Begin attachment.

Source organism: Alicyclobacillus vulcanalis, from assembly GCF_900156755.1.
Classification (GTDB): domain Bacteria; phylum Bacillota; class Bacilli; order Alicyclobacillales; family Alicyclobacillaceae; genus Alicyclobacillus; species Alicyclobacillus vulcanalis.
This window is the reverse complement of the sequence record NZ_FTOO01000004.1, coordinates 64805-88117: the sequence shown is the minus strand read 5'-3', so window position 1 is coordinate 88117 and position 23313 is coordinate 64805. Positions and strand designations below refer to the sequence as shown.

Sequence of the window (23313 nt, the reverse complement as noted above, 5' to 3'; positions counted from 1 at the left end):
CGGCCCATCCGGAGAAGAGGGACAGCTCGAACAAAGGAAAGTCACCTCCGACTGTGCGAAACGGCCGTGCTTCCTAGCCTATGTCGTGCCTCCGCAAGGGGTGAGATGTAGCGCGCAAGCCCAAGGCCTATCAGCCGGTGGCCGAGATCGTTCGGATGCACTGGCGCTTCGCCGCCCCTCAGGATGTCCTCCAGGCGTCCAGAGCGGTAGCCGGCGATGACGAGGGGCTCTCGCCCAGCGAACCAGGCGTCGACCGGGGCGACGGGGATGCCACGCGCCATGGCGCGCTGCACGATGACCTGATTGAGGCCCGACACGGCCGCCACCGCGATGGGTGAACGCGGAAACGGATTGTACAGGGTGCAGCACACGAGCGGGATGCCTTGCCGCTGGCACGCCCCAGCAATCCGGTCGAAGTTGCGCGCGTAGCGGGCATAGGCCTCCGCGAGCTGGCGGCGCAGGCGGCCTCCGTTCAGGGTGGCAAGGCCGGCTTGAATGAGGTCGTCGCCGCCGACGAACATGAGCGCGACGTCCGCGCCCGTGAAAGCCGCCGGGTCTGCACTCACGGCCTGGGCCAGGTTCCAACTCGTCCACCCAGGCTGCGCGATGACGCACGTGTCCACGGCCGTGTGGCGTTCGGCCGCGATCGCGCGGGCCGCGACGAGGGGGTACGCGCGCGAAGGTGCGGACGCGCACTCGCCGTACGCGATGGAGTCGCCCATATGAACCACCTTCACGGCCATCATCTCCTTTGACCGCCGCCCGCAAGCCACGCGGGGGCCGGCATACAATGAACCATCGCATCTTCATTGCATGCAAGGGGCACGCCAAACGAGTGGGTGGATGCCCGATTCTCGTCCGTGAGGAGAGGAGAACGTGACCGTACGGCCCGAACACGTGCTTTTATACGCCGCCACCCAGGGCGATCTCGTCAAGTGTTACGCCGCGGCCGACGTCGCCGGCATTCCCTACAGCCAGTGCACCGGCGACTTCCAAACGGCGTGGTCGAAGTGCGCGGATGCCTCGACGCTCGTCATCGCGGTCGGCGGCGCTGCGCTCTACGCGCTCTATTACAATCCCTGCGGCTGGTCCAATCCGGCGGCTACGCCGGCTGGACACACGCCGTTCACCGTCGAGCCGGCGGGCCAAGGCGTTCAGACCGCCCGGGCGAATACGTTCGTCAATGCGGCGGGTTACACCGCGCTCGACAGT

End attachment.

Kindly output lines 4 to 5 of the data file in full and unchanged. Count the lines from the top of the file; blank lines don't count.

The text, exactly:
Sequence of the window (23313 nt, the reverse complement as noted above, 5' to 3'; positions counted from 1 at the left end):
CGGCCCATCCGGAGAAGAGGGACAGCTCGAACAAAGGAAAGTCACCTCCGACTGTGCGAAACGGCCGTGCTTCCTAGCCTATGTCGTGCCTCCGCAAGGGGTGAGATGTAGCGCGCAAGCCCAAGGCCTATCAGCCGGTGGCCGAGATCGTTCGGATGCACTGGCGCTTCGCCGCCCCTCAGGATGTCCTCCAGGCGTCCAGAGCGGTAGCCGGCGATGACGAGGGGCTCTCGCCCAGCGAACCAGGCGTCGACCGGGGCGACGGGGATGCCACGCGCCATGGCGCGCTGCACGATGACCTGATTGAGGCCCGACACGGCCGCCACCGCGATGGGTGAACGCGGAAACGGATTGTACAGGGTGCAGCACACGAGCGGGATGCCTTGCCGCTGGCACGCCCCAGCAATCCGGTCGAAGTTGCGCGCGTAGCGGGCATAGGCCTCCGCGAGCTGGCGGCGCAGGCGGCCTCCGTTCAGGGTGGCAAGGCCGGCTTGAATGAGGTCGTCGCCGCCGACGAACATGAGCGCGACGTCCGCGCCCGTGAAAGCCGCCGGGTCTGCACTCACGGCCTGGGCCAGGTTCCAACTCGTCCACCCAGGCTGCGCGATGACGCACGTGTCCACGGCCGTGTGGCGTTCGGCCGCGATCGCGCGGGCCGCGACGAGGGGGTACGCGCGCGAAGGTGCGGACGCGCACTCGCCGTACGCGATGGAGTCGCCCATATGAACCACCTTCACGGCCATCATCTCCTTTGACCGCCGCCCGCAAGCCACGCGGGGGCCGGCATACAATGAACCATCGCATCTTCATTGCATGCAAGGGGCACGCCAAACGAGTGGGTGGATGCCCGATTCTCGTCCGTGAGGAGAGGAGAACGTGACCGTACGGCCCGAACACGTGCTTTTATACGCCGCCACCCAGGGCGATCTCGTCAAGTGTTACGCCGCGGCCGACGTCGCCGGCATTCCCTACAGCCAGTGCACCGGCGACTTCCAAACGGCGTGGTCGAAGTGCGCGGATGCCTCGACGCTCGTCATCGCGGTCGGCGGCGCTGCGCTCTACGCGCTCTATTACAATCCCTGCGGCTGGTCCAATCCGGCGGCTACGCCGGCTGGACACACGCCGTTCACCGTCGAGCCGGCGGGCCAAGGCGTTCAGACCGCCCGGGCGAATACGTTCGTCAATGCGGCGGGTTACACCGCGCTCGACAGT